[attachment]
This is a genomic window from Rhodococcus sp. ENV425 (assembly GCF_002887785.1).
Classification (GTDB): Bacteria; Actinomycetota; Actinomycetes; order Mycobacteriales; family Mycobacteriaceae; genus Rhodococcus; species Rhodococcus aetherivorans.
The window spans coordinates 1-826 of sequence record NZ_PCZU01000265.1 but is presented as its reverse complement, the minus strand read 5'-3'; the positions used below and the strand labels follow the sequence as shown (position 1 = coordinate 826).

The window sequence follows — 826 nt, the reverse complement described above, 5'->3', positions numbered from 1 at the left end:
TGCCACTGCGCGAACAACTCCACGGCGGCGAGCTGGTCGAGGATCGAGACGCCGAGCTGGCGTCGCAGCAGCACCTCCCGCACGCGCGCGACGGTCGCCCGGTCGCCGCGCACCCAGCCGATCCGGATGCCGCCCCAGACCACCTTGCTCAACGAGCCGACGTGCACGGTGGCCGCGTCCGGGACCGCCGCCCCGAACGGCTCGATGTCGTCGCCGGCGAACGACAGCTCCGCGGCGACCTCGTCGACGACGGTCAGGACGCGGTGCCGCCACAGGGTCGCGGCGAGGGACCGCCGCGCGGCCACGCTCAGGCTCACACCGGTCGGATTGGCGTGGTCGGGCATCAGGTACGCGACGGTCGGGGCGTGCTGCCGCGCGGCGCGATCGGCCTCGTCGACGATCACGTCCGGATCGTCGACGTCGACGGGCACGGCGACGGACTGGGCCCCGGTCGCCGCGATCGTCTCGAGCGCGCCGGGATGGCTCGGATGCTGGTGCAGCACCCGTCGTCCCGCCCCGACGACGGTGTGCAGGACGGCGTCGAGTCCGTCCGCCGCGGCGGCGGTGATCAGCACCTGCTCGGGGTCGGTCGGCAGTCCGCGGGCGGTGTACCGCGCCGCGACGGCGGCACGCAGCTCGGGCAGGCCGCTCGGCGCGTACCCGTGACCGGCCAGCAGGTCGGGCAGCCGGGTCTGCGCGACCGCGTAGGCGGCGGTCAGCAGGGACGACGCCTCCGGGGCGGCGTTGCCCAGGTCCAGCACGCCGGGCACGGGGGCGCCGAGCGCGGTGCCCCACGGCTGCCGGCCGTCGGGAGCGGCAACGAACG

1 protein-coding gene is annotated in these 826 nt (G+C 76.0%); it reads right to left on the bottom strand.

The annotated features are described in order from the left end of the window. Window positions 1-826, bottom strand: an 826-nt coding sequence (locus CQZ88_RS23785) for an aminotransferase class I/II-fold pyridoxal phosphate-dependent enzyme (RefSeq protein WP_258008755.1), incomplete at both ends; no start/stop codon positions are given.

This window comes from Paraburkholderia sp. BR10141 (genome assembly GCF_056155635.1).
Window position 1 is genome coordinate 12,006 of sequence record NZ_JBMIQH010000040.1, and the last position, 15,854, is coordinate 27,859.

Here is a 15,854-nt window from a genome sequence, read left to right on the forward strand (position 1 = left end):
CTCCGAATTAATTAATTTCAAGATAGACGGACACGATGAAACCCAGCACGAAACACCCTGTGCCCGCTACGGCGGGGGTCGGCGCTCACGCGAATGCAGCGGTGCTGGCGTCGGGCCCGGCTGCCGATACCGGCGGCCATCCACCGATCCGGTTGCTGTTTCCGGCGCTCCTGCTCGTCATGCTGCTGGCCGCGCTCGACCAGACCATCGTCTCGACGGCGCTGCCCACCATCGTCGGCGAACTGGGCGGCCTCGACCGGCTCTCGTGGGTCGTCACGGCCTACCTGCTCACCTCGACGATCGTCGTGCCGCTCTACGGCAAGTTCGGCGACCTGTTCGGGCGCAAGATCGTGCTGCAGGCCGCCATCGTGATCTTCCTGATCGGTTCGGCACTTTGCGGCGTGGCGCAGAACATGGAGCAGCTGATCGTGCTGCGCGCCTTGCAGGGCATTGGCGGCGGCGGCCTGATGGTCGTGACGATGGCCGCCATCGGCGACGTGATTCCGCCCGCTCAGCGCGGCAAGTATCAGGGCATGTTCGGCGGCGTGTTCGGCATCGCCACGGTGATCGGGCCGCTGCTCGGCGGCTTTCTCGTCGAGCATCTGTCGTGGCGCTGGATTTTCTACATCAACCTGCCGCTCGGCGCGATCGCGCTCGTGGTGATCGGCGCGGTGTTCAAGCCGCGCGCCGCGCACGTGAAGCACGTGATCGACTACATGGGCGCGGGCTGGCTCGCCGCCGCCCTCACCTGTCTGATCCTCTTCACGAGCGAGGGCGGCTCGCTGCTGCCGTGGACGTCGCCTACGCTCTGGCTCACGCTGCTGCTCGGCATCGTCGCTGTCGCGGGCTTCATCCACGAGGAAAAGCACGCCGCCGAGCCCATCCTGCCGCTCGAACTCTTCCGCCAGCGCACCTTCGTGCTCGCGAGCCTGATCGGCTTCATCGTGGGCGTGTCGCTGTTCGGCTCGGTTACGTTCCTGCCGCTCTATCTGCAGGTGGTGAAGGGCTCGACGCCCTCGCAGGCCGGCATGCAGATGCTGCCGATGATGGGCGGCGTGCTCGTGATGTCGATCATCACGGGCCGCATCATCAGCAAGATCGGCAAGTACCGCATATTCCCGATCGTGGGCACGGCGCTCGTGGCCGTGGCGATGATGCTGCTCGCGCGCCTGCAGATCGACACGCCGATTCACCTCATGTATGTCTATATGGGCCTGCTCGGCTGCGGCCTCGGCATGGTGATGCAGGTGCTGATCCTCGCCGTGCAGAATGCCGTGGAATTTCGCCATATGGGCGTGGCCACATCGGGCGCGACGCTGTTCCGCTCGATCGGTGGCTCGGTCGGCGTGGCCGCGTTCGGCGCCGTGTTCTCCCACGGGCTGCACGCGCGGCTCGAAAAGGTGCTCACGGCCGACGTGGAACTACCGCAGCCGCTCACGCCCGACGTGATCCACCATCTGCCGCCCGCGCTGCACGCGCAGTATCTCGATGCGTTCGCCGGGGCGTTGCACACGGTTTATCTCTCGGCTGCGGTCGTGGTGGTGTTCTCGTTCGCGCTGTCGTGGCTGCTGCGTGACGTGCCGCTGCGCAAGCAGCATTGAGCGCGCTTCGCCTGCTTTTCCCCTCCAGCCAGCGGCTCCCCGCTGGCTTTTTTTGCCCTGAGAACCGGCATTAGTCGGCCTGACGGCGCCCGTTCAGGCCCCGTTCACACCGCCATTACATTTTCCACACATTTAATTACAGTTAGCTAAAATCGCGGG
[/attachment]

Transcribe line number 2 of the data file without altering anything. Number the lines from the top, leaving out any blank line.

Classification (GTDB): Bacteria; Actinomycetota; Actinomycetes; order Mycobacteriales; family Mycobacteriaceae; genus Rhodococcus; species Rhodococcus aetherivorans.